Document Type

Changing Needs of Our Users

Publication Date



This presentation investigates the rapidly growing appeal of digital gaming among students and what they learn while playing these games. While 65% of college students are gamers, creating digital games for library instruction may not be realistic. Yet by understanding the educational benefits and alluring aspects of video games, librarians can incorporate techniques into instruction that engage students. The presenters will detail the elements that play an important role in player engagement--goals/rules, challenges, control, fantasy--as well as the educational components that can be incorporated into and benefit library instruction. The presenters will also enumerate gamer demographics.

One benefit of digital gaming to be explored is parallel processing, which enables gamers to interpret multiple elements at one time. Parallel processing allows them to live at "twitch speed." Growing up with digital games and the Internet trains gamers to embrace the deluge of unfiltered information and efficiently interpret multidimensional images.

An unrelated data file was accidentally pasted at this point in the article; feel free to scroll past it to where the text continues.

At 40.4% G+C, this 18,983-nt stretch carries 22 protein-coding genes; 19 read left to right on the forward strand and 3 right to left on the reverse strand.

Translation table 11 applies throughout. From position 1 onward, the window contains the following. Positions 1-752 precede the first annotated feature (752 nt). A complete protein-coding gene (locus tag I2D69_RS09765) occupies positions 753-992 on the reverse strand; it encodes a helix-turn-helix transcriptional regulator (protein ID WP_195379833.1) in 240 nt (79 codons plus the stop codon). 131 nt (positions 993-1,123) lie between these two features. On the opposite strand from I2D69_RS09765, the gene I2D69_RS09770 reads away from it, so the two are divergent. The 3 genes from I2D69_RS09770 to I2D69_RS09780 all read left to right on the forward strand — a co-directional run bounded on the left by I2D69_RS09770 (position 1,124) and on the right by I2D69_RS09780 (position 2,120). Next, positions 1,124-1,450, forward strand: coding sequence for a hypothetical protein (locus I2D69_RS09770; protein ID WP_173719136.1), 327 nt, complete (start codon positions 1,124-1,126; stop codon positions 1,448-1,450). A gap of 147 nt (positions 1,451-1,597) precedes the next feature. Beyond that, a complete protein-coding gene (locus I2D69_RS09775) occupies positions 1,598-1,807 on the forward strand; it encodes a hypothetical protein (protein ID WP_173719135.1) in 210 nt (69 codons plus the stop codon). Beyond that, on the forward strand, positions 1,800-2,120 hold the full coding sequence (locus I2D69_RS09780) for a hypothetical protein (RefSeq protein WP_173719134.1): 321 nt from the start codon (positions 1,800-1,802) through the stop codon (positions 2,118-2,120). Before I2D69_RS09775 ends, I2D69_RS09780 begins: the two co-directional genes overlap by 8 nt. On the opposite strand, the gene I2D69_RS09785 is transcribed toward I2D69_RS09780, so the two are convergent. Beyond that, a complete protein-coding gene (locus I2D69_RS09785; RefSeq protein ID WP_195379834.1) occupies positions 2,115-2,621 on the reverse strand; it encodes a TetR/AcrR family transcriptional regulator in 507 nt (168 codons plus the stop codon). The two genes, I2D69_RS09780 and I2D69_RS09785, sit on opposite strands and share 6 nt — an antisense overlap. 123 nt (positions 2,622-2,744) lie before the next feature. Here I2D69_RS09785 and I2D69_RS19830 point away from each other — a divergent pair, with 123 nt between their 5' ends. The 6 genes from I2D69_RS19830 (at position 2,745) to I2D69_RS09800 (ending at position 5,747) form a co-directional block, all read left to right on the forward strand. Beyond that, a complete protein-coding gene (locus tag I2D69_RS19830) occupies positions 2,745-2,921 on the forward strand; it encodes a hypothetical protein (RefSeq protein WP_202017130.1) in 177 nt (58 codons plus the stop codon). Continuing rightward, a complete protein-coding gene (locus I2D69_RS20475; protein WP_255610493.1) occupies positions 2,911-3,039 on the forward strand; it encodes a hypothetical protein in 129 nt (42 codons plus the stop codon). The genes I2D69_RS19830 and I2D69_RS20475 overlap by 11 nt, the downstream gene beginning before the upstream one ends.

This presentation concludes with suggestions for adapting gaming attributes to instruction. For example, most games require players to be a part of a story in the first person position. Use of this narrative stance in the classroom engages students to be an active player rather than a passive observer. By using innovative text, images, and multimedia, stories will help students comprehend the material by showing the connection between ideas and application.